During the minutes that preceded the announcement of luncheon the party settled themselves on elaborate chairs in the drawing-room, Humphreys, for his part, perspiring quietly in the consciousness that stock was being taken of him.
'I was just saying to Mr Humphreys, my dear,' said Mr Cooper, 'that I hope and trust that his residence among us here in Wilsthorpe will be marked as a red-letter day.'
'Yes, indeed, I'm sure,' said Mrs Cooper heartily, 'and many, many of them.'
Miss Cooper murmured words to the same effect, and Humphreys attempted a pleasantry about painting the whole calendar red, which, though greeted with shrill laughter, was evidently not fully understood. At this point they proceeded to luncheon.
'Do you know this part of the country at all, Mr Humphreys?' said Mrs Cooper, after a short interval. This was a better opening.
'No, I'm sorry to say I do _not_,' said Humphreys. 'It seems very pleasant, what I could see of it coming down in the train.'
'Oh, it _is_ a pleasant part. Really, I sometimes say I don't know a nicer district, for the country; and the people round, too: such a quantity always going on. But I'm afraid you've come a little late for some of the better garden parties, Mr Humphreys.'
'I suppose I have; dear me, what a pity!' said Humphreys, with a gleam of relief; and then, feeling that something more could be got out of this topic, 'But after all, you see, Mrs Cooper, even if I could have been here earlier, I should have been cut off from them, should I not? My poor uncle's recent death, you know--'
'Oh dear, Mr Humphreys, to be sure; what a dreadful thing of me to say!' (And Mr and Miss Cooper seconded the proposition inarticulately.) 'What must you have thought? I _am_ sorry: you must really forgive me.'
'Not at all, Mrs Cooper, I assure you. I can't honestly assert that my uncle's death was a great grief to me, for I had never seen him. All I meant was that I supposed I shouldn't be expected to take part for some little time in festivities of that kind.'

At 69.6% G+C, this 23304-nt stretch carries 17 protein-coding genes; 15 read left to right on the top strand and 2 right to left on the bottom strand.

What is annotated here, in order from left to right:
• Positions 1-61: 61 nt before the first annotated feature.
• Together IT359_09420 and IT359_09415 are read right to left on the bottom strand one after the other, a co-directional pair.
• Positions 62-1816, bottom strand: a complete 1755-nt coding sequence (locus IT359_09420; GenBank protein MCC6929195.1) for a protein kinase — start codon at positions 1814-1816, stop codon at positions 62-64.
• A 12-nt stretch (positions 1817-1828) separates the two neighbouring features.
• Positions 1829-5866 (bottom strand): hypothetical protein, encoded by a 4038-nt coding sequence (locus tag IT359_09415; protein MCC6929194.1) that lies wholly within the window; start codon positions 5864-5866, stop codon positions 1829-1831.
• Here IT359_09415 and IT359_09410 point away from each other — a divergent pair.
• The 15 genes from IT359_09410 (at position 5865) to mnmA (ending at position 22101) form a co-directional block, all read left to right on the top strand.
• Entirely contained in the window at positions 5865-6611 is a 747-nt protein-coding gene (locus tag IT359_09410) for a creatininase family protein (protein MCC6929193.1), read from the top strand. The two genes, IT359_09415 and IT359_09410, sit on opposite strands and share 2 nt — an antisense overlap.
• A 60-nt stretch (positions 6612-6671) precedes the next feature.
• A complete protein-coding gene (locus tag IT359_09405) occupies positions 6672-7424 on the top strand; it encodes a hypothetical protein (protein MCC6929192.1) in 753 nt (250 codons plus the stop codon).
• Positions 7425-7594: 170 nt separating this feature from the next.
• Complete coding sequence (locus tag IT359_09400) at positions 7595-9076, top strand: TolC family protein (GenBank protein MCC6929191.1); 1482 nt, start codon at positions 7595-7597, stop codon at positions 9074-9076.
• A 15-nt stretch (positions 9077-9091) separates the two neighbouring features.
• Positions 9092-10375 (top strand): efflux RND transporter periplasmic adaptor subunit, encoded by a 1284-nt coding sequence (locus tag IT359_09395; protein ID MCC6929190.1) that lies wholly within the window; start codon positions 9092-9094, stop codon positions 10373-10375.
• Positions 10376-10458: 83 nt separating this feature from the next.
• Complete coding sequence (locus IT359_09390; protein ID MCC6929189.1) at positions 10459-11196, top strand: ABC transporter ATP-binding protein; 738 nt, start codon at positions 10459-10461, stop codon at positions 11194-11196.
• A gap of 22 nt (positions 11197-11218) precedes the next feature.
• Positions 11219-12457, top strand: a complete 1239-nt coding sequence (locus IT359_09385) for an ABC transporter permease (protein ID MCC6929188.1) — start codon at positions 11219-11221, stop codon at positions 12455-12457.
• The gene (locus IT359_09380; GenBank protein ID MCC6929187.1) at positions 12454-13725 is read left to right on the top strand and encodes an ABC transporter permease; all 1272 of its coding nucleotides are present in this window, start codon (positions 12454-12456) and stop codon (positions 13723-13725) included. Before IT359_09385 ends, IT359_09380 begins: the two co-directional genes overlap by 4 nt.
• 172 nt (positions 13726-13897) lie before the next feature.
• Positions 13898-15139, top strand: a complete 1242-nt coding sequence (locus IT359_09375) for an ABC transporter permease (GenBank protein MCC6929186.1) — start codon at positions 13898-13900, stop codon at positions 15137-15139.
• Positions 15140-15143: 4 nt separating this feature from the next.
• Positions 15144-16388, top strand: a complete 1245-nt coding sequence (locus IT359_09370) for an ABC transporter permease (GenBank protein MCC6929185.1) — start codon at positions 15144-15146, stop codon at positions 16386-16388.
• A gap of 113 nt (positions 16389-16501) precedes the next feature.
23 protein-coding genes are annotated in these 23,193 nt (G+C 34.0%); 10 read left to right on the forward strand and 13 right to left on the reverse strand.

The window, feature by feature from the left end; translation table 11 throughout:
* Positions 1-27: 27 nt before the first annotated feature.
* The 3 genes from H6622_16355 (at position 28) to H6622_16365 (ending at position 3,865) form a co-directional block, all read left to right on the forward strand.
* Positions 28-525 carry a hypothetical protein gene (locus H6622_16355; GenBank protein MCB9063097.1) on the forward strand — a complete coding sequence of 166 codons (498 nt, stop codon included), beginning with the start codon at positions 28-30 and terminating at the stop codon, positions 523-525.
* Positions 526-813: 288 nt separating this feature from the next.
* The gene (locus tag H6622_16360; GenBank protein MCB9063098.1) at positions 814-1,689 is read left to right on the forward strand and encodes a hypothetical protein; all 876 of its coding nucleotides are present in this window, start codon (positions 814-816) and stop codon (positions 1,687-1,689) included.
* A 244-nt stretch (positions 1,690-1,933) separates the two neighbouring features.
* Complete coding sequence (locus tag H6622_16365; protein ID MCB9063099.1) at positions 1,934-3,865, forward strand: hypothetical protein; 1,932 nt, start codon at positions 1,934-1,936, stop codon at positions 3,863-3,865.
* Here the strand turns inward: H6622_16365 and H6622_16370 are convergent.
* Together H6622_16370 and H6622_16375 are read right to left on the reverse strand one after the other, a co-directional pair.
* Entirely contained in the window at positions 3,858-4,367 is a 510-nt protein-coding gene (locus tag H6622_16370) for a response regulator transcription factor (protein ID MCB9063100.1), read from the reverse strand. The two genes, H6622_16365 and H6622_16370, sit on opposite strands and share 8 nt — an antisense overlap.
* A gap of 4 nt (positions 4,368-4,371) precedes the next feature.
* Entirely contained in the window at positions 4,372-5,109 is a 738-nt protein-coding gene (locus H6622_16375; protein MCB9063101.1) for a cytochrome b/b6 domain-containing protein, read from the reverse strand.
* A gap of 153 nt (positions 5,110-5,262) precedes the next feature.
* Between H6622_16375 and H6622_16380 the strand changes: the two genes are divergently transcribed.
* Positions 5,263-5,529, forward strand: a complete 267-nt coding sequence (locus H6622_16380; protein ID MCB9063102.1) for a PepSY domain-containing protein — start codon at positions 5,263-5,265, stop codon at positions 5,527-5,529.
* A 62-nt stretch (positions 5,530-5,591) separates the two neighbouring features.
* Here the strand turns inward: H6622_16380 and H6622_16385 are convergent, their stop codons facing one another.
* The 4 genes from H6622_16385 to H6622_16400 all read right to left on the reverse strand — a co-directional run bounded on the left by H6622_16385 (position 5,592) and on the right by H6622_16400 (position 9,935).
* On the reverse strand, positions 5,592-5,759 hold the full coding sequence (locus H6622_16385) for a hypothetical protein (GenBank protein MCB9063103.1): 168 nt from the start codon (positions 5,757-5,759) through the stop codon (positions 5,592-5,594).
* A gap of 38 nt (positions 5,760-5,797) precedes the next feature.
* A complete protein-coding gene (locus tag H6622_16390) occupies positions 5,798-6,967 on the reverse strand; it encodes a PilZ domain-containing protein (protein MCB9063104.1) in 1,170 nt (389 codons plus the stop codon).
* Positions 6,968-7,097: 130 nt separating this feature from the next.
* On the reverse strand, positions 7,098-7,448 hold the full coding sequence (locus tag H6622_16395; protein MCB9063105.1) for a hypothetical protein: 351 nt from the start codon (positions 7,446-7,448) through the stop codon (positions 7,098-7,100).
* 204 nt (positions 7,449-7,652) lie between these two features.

'Now, really it's very kind of you to take it in that way, Mr Humphreys, isn't it, George? And you _do_ forgive me? But only fancy! You never saw poor old Mr Wilson!'
'Never in my life; nor did I ever have a letter from him. But, by the way, you have something to forgive _me_ for. I've never thanked you, except by letter, for all the trouble you've taken to find people to look after me at the Hall.'
'Oh, I'm sure that was nothing, Mr Humphreys; but I really do think that you'll find them give satisfaction. The man and his wife whom we've got for the butler and housekeeper we've known for a number of years: such a nice respectable couple, and Mr Cooper, I'm sure, can answer for the men in the stables and gardens.'
'Yes, Mr Humphreys, they're a good lot. The head gardener's the only one who's stopped on from Mr Wilson's time. The major part of the employees, as you no doubt saw by the will, received legacies from the old gentleman and retired from their posts, and as the wife says, your housekeeper and butler are calculated to render you every satisfaction.'